As we age, pain and pain control become an important issue. Many of the conditions that cause pain disproportionately affect people starting at about age 65. In some surveys, half of respondents ages 60 and older have said that they suffer from chronic pain. About 70% of cancer deaths occur in people ages 65 and older, so cancer pain is frequently the older person's problem.
Several of the conditions that can prolong or amplify pain, such as insomnia, become more common with age. And as age makes our mental and physical health more tenuous, our ability to weather the slings and arrows of pain diminishes too.
All of this puts a premium on effective pain treatment in older people. But there's a catch, because the most effective painkillers available have side effects that occur more often and more severely in older people.
Relief is in sight
The best choice for pain relief is, of course, determined by what's causing the pain. If a neck ache or backache is muscular in origin, muscle relaxants can help. Judicious use of cortisone injections can help joint pain.
But in most cases, the usual strategy is to start with analgesic pain-relieving drugs that are often better known by brand names because they are sold over the counter: acetaminophen (Tylenol), ibuprofen (Advil, Motrin), naproxen (Aleve), or even that oldest of standbys, aspirin. None of these drugs is entirely free of side effects, but they're generally pretty safe to take for a short while (a few weeks or even months) and at recommended doses. Aspirin, ibuprofen, and naproxen are associated, though, with significant side effects in people over 70. Bleeding from the stomach, kidney problems, and worsening heart failure are possibilities. Older people need to check with their doctors before taking medications for any length of time.
The problem with these medications as pain relievers is that they just aren't strong enough if the pain is severe or chronic, so people often need to move up the next rung on the analgesic ladder, to the opioids.
The strong stuff
Opium, made from the seedpod of the poppy plant, has been used for pain relief for thousands of years. Morphine, which is made from opium, remains a mainstay of pain relief. Any drug, natural or synthetic, with morphine-like properties is called an opioid (pronounced OH-pee-oid). Some of the opioids currently in use besides morphine include codeine; hydrocodone, which is available only combined with acetaminophen (Lortab, Vicodin), hydromorphone (Dilaudid), fentanyl (Duragesic), meperidine (Demerol), oxycodone, which is available alone or combined with aspirin (Percodan) or with acetaminophen (Percocet), and methadone.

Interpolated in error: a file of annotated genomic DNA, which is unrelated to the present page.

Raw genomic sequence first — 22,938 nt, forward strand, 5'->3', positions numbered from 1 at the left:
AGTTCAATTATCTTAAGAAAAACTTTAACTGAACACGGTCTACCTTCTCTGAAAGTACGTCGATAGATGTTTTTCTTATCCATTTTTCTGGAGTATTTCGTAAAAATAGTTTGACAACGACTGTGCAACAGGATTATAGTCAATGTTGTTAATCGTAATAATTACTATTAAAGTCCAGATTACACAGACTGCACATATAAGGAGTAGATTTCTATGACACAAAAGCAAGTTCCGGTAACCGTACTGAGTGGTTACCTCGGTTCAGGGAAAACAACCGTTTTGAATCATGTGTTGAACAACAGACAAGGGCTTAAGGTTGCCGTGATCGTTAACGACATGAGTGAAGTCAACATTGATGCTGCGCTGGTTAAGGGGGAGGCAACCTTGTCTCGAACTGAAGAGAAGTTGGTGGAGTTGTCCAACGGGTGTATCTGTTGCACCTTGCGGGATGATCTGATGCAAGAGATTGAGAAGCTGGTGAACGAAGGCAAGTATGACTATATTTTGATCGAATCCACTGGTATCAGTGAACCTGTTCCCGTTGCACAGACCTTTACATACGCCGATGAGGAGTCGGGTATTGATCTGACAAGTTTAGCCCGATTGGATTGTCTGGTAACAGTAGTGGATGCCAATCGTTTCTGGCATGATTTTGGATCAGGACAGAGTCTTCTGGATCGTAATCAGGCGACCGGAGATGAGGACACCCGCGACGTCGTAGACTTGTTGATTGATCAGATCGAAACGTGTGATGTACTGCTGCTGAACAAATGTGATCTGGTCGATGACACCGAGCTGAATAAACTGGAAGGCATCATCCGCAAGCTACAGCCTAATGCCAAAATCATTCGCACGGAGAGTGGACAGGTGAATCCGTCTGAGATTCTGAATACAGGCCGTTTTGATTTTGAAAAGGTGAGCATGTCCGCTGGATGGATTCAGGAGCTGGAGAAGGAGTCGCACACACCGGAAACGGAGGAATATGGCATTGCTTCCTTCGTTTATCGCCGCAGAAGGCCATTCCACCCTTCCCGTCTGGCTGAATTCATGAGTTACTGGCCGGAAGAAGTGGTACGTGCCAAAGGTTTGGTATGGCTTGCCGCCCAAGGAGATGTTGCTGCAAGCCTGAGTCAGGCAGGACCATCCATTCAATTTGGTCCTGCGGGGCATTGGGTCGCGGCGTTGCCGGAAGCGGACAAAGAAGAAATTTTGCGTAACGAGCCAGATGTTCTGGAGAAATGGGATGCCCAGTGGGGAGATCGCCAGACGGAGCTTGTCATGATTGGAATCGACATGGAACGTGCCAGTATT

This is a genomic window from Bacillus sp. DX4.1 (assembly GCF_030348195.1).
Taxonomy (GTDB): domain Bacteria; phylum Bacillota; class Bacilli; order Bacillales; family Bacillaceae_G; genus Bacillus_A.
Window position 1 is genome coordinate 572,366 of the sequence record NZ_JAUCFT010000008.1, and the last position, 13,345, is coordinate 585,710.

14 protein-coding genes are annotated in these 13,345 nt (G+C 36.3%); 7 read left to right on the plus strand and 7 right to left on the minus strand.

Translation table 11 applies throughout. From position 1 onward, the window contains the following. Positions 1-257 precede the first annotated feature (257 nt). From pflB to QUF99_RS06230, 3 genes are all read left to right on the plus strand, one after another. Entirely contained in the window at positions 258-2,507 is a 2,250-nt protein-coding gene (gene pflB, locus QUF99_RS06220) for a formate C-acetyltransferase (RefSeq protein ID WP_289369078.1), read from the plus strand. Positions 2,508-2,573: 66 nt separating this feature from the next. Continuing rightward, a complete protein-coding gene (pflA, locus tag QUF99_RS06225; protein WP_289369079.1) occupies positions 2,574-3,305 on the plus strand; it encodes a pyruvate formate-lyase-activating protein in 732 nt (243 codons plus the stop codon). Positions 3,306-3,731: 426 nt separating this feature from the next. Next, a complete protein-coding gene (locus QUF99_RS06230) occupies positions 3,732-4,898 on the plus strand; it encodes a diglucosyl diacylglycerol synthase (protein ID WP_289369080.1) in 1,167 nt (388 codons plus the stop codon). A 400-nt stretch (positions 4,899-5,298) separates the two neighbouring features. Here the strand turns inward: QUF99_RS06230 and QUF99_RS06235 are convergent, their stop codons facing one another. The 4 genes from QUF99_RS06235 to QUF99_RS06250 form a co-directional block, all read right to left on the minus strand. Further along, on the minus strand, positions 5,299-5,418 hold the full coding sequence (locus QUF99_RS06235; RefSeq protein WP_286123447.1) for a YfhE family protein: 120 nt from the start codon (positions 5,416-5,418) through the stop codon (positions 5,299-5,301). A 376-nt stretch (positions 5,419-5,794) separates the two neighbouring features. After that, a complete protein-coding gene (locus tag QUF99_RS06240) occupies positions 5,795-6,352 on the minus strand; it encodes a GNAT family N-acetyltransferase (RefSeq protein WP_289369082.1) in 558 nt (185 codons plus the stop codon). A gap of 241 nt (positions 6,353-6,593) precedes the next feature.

There are still plenty of concerns about the opioids, particularly about their long-term use for chronic pain that's not related to cancer. Tolerance may develop, so larger doses are needed for the same pain-relieving effect. Some people become more sensitive to painful stimuli after taking an opioid for a long time. And studies suggest that protracted use may suppress the immune system and disrupt hormone levels.
But even short-term use of the opioids poses problems. One of the major ones is the mundane but essential matter of having regular bowel movements.
Start the laxatives right away
All opioids cause constipation. The rule of thumb is that when they're given at doses providing the same amount of pain relief, the different opioids all cause roughly the same amount of constipation. Most experts say the best strategy is to anticipate the side effect by taking a stool softener and a laxative as soon as you start taking the pain reliever.
Some doctors and pharmacists don't know this or they may downplay constipation as a remotely possible side effect, or one that doesn't cause that much discomfort — when, in fact, it can be excruciating. Taking a preventive approach is especially important for older people because they are more likely to be immobile and dehydrated, both of which can contribute to constipation.
Drinking plenty of water is a good all-purpose recommendation, but many patients in pain find that difficult to do. Which stool softener and laxative to use is a judgment call. Because the goal is to keep the bowels soft and to get the bowels moving, a stool softener like docusate (Colace, other brands) and laxatives that stimulate the bowels like bisacodyl (Dulcolax) or senna are usually recommended. If they don't work, a "powder" consisting of polyethylene glycol beads (Miralax, other brands), lactulose, Milk of Magnesia, or magnesium citrate may be needed. Bulking agents like psyllium (Metamucil, other brands) actually make things worse when the constipation is caused by opioids.
April 2008 update